Return to the Fight: Training the Third ID--Part II

By spring, thousands of our local soldiers will be on the other side of the world in support of Iraqi freedom. The men and women of the Third Infantry will deploy soon for one year as they return to the fight. WTOC's Dal Cannady spent a few days with them in central Louisiana as they trained.

From early morning to evening, soldiers of the 1-3 Aviation Regiment practice everything they could possibly do in Iraq. Each time, they try to do it faster, safer, smoother than the time before. They say the realism of Folk Polk's Joint Readiness Training Center makes the razor's edge of their combat skills even sharper.

"It has basically taken us to our limits as far as testing what we can do over there and expect over there," said Capt. John Crotzer. "The maintenance that has to happen. The crews planning their missions, every aspect of maintenance to keep the unit on its feet on a daily basis. The soldiers work 24/7."

Across the field, crews for each aircraft move through their paces to anticipate anything they'll face. The Blackhawks will serve as the people movers for small units. The Apaches are the well-armed fighters.

"As far as rotary aircraft on the battlefield, the Apache brings everything to the table," said CW2 Steve Sheahan. "We've got 30 millimeter guns, rocket weaponry and Hellfire missile systems. Not only are we able to bring those to the battlefield, we're able to use them to protect everyone on the ground, the convoys, the soldiers on the ground, the infantry guys the tank guys. Those guys are our customers."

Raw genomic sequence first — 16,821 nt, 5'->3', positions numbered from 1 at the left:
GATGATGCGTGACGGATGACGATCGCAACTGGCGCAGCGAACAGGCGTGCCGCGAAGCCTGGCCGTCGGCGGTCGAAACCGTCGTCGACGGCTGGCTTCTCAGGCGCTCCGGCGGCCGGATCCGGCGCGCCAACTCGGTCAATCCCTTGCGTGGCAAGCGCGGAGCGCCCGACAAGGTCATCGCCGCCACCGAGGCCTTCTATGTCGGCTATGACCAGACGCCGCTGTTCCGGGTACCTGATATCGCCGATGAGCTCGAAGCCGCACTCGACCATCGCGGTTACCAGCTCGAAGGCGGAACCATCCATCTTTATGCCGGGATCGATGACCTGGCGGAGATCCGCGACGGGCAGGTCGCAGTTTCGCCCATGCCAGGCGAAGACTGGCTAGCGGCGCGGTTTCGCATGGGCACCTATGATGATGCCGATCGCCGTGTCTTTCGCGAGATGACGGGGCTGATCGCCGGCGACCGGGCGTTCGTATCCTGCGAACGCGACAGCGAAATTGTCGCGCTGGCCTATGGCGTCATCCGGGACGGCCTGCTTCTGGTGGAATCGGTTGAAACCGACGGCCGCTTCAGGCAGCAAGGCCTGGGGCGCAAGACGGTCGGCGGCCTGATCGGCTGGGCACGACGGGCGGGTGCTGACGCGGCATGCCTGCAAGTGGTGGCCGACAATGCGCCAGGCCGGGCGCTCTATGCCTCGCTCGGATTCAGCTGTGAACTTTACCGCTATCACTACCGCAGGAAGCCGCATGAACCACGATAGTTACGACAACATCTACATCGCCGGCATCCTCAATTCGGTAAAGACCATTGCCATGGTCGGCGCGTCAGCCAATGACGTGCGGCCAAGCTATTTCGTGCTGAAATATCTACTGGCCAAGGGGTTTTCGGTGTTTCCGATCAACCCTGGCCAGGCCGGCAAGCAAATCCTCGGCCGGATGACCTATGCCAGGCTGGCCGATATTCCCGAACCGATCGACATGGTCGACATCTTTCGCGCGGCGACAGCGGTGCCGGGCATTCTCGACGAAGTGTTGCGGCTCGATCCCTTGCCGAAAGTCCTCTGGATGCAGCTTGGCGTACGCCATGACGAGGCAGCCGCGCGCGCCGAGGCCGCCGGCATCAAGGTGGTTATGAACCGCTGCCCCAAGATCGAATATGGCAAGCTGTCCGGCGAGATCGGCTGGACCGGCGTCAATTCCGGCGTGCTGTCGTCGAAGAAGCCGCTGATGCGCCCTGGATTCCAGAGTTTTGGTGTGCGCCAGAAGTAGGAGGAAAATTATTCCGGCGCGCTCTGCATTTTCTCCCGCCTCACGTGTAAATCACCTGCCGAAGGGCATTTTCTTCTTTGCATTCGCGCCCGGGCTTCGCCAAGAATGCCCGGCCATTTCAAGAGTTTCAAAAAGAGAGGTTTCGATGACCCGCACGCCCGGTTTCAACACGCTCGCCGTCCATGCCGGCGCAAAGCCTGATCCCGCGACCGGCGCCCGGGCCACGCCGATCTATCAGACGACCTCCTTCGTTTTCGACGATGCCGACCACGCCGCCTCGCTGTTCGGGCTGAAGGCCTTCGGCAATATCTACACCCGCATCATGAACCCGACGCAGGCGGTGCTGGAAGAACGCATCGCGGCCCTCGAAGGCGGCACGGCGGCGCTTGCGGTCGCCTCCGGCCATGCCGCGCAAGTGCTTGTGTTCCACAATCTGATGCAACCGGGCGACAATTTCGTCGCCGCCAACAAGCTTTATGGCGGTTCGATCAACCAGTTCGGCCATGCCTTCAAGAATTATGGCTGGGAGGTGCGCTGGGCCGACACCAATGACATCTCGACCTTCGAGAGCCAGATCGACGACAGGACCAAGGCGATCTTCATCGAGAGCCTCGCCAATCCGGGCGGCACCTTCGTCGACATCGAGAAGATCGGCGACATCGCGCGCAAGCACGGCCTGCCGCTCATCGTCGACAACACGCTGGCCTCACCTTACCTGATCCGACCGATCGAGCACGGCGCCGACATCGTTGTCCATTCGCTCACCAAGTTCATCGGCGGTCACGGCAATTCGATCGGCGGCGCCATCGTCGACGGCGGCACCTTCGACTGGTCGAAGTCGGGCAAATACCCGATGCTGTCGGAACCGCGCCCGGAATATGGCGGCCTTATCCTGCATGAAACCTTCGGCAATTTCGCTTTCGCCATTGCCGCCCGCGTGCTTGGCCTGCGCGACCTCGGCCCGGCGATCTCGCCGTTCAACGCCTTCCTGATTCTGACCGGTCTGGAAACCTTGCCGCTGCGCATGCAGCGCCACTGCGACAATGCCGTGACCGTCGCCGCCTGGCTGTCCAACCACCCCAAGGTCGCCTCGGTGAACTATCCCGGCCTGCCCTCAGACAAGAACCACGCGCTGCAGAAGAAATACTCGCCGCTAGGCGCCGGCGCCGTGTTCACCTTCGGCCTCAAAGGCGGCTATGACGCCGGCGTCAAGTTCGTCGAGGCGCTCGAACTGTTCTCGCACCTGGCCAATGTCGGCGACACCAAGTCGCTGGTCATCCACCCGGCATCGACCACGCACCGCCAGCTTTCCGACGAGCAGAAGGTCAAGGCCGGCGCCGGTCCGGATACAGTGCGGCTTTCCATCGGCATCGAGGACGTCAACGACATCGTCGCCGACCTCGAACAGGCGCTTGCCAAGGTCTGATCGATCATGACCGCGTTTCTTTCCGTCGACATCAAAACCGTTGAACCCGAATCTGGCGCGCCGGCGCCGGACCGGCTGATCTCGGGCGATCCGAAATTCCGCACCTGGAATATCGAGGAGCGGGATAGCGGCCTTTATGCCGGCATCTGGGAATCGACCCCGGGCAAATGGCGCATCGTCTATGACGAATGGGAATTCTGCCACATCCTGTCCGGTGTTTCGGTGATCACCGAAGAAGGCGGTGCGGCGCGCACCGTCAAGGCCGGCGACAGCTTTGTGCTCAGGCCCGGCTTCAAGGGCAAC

Compared to the ground forces, the aviation duties may seem safe way up in the air. But as they ride with each of the convoys, they're a vulnerable target to insurgents on the ground.

That's why they practice take off quick take-offs and landings to reduce the target on their backs. In a timed drill, a Chinook crew gets their assignment to pick up wounded on the other side of flight line.

In seconds, they load the injured and lift off as they race toward medical help. With observers watching closely, crews attend to them as the Chinook travels at a speed that would earn you a speeding ticket on the Autobahn.

After they drop off their passengers, the Chinook heads back to base to check its time. At day's end, pilots and crew leaders gather to review everything they did in search of ways to do it better.

Commanders say this mission is just as dangerous but just as vital as their last trip to Iraq. "There's still an insurgency we'll continue to battle," said Lt. Col. Pedro Almeida. "That's our focus. Our mission will be to bring stability and security to the region as democracy continues to build and develop."

Over the whir of helicopter rotors, Almeida says they'll protect that democracy until the Iraqis can protect it themselves, from either the ground or the air or both.

If you don't appreciate what those soldiers do, just imagine doing your job at high speed hundreds of feet off the ground. Coming up tomorrow night, we'll hear from those soldiers about the toughest challenge of all, being gone from home for a year and how their families play a key role in their mental toughness as they return to the fight.

Reported by: Dal Cannady,